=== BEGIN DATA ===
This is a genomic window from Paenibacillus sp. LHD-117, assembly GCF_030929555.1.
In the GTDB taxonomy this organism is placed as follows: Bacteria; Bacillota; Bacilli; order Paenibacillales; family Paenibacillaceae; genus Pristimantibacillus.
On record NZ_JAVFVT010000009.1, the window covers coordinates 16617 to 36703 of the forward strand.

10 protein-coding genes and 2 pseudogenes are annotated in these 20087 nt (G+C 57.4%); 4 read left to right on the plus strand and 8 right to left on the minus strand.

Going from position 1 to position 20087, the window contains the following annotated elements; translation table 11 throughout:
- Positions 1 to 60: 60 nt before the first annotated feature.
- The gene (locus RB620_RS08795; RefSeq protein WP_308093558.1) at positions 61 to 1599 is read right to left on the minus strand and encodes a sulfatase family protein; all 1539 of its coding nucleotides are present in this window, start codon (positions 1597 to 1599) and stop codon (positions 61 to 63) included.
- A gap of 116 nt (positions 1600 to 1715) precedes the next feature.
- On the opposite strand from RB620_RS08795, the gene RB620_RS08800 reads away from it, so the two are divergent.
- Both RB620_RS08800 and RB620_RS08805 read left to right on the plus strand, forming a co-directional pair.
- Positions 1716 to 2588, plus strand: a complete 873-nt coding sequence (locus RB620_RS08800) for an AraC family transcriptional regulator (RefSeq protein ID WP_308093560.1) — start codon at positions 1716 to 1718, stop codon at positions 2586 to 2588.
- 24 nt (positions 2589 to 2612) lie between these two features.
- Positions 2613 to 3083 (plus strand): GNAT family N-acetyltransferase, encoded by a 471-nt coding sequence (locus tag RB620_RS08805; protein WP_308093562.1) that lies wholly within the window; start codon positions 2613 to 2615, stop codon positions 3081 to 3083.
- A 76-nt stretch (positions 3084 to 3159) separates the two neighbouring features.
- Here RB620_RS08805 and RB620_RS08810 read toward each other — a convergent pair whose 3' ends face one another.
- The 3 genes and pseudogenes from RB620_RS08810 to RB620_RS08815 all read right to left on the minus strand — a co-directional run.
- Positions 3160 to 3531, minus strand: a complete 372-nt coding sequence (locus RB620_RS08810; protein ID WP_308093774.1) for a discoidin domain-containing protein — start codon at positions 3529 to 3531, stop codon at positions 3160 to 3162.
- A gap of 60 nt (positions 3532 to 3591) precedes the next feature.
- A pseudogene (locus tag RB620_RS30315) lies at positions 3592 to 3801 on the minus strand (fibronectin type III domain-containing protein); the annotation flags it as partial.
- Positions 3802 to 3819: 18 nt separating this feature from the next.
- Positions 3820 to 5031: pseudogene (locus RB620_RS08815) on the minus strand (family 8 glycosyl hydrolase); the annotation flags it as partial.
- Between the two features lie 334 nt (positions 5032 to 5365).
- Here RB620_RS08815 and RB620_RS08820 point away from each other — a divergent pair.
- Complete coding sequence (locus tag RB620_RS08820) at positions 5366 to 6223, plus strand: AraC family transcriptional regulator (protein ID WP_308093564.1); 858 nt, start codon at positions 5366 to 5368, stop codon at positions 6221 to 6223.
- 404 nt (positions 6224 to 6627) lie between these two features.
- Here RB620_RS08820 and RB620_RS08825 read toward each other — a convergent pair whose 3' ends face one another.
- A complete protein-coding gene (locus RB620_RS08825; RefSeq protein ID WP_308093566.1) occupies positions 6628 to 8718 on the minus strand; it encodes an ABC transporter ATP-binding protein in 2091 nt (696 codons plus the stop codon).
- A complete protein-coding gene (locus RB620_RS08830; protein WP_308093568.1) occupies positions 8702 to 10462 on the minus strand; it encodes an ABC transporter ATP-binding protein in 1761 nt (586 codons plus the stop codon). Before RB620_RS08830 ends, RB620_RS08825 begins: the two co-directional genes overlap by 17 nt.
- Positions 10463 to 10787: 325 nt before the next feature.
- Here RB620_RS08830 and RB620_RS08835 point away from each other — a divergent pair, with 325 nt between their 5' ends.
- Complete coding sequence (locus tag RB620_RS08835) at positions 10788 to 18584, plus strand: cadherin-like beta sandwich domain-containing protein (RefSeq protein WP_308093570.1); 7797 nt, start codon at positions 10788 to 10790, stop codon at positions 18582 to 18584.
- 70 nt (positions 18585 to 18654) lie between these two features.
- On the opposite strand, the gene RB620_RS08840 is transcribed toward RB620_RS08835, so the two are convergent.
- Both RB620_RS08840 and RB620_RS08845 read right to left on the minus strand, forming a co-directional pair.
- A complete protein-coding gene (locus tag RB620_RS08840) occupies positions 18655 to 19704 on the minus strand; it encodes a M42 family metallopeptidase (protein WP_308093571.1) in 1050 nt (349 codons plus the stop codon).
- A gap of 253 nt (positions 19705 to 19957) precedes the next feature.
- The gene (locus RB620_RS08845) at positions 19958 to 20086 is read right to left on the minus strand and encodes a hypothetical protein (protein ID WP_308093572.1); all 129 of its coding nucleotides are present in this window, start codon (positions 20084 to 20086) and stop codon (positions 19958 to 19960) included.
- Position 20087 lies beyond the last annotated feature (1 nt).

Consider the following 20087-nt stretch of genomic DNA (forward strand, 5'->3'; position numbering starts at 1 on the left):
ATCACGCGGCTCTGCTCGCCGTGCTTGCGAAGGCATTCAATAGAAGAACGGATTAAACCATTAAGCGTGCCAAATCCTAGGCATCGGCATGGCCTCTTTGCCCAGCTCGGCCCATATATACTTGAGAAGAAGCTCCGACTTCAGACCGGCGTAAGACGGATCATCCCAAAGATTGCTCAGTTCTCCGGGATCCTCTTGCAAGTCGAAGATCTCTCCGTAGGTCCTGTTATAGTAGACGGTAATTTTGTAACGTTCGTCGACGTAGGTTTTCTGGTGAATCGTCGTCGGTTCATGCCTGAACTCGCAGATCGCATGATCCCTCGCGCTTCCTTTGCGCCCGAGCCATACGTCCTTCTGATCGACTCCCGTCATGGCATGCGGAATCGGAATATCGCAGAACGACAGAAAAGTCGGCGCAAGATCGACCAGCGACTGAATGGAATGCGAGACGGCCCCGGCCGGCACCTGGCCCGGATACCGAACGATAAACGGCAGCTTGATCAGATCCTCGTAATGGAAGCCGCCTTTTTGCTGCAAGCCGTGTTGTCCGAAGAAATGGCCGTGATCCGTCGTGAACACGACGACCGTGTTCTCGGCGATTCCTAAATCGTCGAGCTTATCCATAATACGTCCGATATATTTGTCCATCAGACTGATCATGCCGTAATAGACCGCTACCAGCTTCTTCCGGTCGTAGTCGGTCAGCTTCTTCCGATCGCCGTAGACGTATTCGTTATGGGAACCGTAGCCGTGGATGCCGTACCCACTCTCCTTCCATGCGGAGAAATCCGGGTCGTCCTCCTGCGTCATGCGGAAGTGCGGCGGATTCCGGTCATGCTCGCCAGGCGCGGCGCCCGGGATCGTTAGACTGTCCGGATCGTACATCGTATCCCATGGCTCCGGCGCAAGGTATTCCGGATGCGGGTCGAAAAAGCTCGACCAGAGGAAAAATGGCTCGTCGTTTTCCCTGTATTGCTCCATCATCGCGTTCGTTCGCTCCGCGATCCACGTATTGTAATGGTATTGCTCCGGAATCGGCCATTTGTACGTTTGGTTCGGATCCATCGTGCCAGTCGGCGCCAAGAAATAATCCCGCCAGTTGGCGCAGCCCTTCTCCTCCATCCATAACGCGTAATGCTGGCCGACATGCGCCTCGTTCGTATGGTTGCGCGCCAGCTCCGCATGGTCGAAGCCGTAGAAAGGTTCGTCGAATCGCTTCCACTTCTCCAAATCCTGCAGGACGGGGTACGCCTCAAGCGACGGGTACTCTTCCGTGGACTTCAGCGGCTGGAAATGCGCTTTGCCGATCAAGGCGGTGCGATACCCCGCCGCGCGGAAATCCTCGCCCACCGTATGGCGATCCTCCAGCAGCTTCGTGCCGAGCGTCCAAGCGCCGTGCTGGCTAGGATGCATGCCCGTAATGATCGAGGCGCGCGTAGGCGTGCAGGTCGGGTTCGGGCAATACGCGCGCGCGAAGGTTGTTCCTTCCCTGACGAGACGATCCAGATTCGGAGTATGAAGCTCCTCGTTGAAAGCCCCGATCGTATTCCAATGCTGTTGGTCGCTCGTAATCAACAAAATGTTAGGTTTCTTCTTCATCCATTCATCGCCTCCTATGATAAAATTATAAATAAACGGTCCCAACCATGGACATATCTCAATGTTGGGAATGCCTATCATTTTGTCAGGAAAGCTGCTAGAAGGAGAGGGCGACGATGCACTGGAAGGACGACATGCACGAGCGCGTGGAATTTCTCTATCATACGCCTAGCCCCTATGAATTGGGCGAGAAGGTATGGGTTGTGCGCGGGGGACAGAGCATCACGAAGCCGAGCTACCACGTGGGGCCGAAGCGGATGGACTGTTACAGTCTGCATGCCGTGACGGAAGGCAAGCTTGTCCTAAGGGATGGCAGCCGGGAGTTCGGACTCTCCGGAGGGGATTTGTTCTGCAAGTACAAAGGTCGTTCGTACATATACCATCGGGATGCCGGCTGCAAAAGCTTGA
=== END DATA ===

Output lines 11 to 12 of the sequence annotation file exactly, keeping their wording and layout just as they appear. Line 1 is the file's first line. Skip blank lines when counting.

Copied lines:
- Positions 1716 to 2588, plus strand: a complete 873-nt coding sequence (locus RB620_RS08800) for an AraC family transcriptional regulator (RefSeq protein ID WP_308093560.1) — start codon at positions 1716 to 1718, stop codon at positions 2586 to 2588.
- 24 nt (positions 2589 to 2612) lie between these two features.